The next time you go to the doctor don't be surprised if they pull out a smartphone instead of a stethoscope. New technology is bringing modern medicine into the digital age with hundreds of new apps that now let doctors see your medical records, cat scans, even track your habits on their phones or tablets.
It's part of an explosion of medical apps redefining how doctors treat patients, these technological tools— can track glucose levels for diabetics --- calculate drug dosages --or turn a phone into a portable ultrasound. Other apps let patients look at lab results, make appointment, or refill prescriptions.
"When the iPhones came out, everyone was snapping pictures and sending it to everyone else and I said 'wow, what if we could snap a picture of an ECG and transmit it,'" Dr. Lowell Satler, Director of Interventional Cardiology and Cardiac Catheterization Lab Operations at Medstar Heart Institute in Washington D.C., told FOX5.
Satler, with a little help from AT&T, invented "Code Heart" an app that lets a doctor on one end send tests like an echocardiogram or an EKG to the hospital or another doctor in a clinic using the camera on a smart phone, laptop or tablet.
It's sent on a secure encrypted network, in a matter of seconds. "The doctor can just take the web cam and point it right at the E-K-G and we can see it in real time," Satler told FOX5. Satler says the app will have pre-hospital uses as well, with paramedics able to send patient data to emergency rooms so they'll be ready when the ambulance arrives.
"If we know if somebody is having a heart attack, we can move our resources faster and more effectively," Satler told FOX5. "On the other hand, if someone is not having a heart attack to bring in a helicopter or bring in these specialized cardiac teams is a very expensive process so it allows us to triage quickly and effectively from a distance," he said.
Dr. Farzaneh Sabi, a OB-GYN with Kaiser Permanente in Rockville, Maryland, told FOX5 that medical apps are helping doctors make better decisions when it comes to patient care. "I have all of the medical history, labs, imaging studies, the whole entire medical record in one place," she told FOX5. "Because I have access to all that information it decreases the risk of me making mistakes," she said.
While it sounds as simple as snapping a photo and texting it to another doctor, there's a little complication called the Health Insurance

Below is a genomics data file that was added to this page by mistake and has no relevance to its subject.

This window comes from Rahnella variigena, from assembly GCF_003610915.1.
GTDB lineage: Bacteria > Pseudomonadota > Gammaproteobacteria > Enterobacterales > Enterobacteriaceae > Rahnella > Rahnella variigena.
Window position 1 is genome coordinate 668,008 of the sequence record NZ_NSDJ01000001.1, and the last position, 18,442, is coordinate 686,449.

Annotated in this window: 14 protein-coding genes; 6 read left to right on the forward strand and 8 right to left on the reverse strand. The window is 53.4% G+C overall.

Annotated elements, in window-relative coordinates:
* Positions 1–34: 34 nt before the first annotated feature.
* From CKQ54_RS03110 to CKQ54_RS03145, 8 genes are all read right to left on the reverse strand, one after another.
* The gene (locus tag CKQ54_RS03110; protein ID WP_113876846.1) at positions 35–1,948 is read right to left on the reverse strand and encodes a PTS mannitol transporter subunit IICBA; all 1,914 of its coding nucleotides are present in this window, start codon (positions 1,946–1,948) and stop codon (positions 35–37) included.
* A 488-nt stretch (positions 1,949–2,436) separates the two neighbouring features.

Portability and Accountability Act. The landmark 1996 law required that transmitting of patient health records be protected, simply sending a picture with a patient's medical information through an unsecure network like cellular towers was a HIPAA violation.
So the technology had to wait until encrypted secure communications were available. But now, it's here, and for a busy mom like speech pathologist Barbara Correira -- juggling work, an infant and a two year old-- it's helpful having all that medical information in the palm of her hand, using Kaiser Permanente's app called KP.org. "I can access the appointments or change an appointment time or look up their
health records, or anything just with a touch of my finger," she told FOX5.
While the smartphone explosion has the potential to revolutionize medicine, there are still concerns over privacy. Deven McGraw, director of the Health Privacy Project at the Center for Democracy and Technology, a Washington D.C. based consumer advocacy group, worries confidential medical information could be compromised. Hospitals and health plans are required by law to protect patient privacy, she says, but the same doesn't apply to software companies that develop the apps.
"We have to address those risks so that we in fact create an environment where these technologies can be used safely and they can be used securely, they can be used without risk to patient privacy and confidentiality and we're not quite there yet," McGraw told FOX5. She says consumers need to know if medical app creators are selling information you put on your app.
"Are you going to be targeted for advertisements based on what kind of data you are storing in the app?" McGraw told FOX5.
The Food and Drug Administration has proposed rules for mobile medical applications that are expected to be finalized later this year -- but only for those that are used as an accessory to a medical device or where an attachment can plug into something like a smartphone making it a medical device.
There's also the risk from hackers, McGraw says. "Hacking into the device might cause a problem with the device that would make it malfunction, and give you say the wrong blood glucose level, that could be quite serious for you if you are a person with diabetes," she told FOX5.
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